JACKSON — As sanitizing wipes fly off the shelves during the COVID-19 pandemic, Jackson’s wastewater treatment director reminds people that they should not end up in the town’s sewage.
Johnny Ziem wages an eternal war against those who flush so-called “flushable wipes” — a misnomer he and his colleagues around the country resent. They fit down the drain, sure, but the material doesn’t break down like toilet paper, and they often cause sewer pipes to clog.
“The toilet is not a trash can,” Ziem said. “What comes out of your body and toilet paper are the only two things that should go in the toilet.”
Now, with wipes in use more than ever, the risk is greater. One person flushing wipes could cause a serious backup. A significant portion of the Jackson population doing so could be “disastrous,” Ziem said.
Just this past December, a clump of wipes got lodged in an East Jackson sewer pipe, nearly causing it to overflow into the street.
But this isn’t only a problem for municipal infrastructure, Ziem said. Wipes can just as easily catch in any business’ or resident’s “lateral line” — pipes that connect to the town’s sewer mains — for which they are privately responsible.
In the past Ziem has purchased newspaper ads to advise readers against flushing wipes. Now he and other wastewater managers in the region, including the Wilson Sewer District, plan to pool resources to buy another ad, this one more clearly tied to the coronavirus outbreak.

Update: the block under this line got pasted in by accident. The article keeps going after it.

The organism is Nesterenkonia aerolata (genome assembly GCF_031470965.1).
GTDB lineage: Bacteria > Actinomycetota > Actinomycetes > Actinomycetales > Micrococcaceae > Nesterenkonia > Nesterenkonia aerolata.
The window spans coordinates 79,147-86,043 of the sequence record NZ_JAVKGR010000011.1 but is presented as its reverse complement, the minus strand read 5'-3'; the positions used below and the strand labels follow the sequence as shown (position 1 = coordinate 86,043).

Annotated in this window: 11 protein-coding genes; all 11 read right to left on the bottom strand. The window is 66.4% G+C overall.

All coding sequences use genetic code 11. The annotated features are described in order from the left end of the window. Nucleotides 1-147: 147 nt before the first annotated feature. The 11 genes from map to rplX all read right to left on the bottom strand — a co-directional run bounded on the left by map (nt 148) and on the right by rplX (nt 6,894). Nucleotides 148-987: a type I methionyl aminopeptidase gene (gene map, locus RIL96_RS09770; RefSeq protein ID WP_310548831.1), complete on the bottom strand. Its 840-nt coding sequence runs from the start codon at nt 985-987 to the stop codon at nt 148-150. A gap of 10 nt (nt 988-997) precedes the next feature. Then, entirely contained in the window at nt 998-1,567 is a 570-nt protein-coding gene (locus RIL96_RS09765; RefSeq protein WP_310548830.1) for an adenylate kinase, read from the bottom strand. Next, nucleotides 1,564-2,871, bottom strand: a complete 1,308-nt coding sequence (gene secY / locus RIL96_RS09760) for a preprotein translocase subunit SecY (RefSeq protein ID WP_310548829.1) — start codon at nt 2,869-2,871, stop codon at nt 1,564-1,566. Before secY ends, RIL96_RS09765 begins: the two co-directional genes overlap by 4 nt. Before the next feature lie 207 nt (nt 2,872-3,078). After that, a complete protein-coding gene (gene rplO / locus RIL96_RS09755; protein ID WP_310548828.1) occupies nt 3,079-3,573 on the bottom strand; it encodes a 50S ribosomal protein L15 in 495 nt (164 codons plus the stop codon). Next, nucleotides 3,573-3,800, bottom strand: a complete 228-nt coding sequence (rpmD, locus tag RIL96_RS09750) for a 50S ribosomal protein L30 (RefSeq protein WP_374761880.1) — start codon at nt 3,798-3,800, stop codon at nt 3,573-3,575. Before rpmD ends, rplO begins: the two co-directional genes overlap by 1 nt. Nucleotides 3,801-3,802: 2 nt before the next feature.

Other unsuitable items might find their way into toilets as people search for alternatives amid a toilet paper shortage. Though manufacturers are producing as much as ever, heightened demand continues to empty shelves as quickly as they can be restocked.
Substitutes include paper towels and newspaper. But, like “flushable” wipes, they aren’t made to disintegrate in water, though Ziem said using small pieces should be fine in desperate times.
“Not the ideal situation,” he said, “but if you get to a point where there’s no other choice, that’s the only choice you have.”
He encouraged people not to hoard more toilet paper than they need for the short term so that everyone can maintain a supply. He noted that shipments of the stuff are continuing.
“By all indications,” he said, “they’re still going to be coming into the valley.”
Another option, Ziem said, is a bidet. Though not common in the U.S., the water jets are widely used around the world. Arguably better than toilet paper, they are easy to install.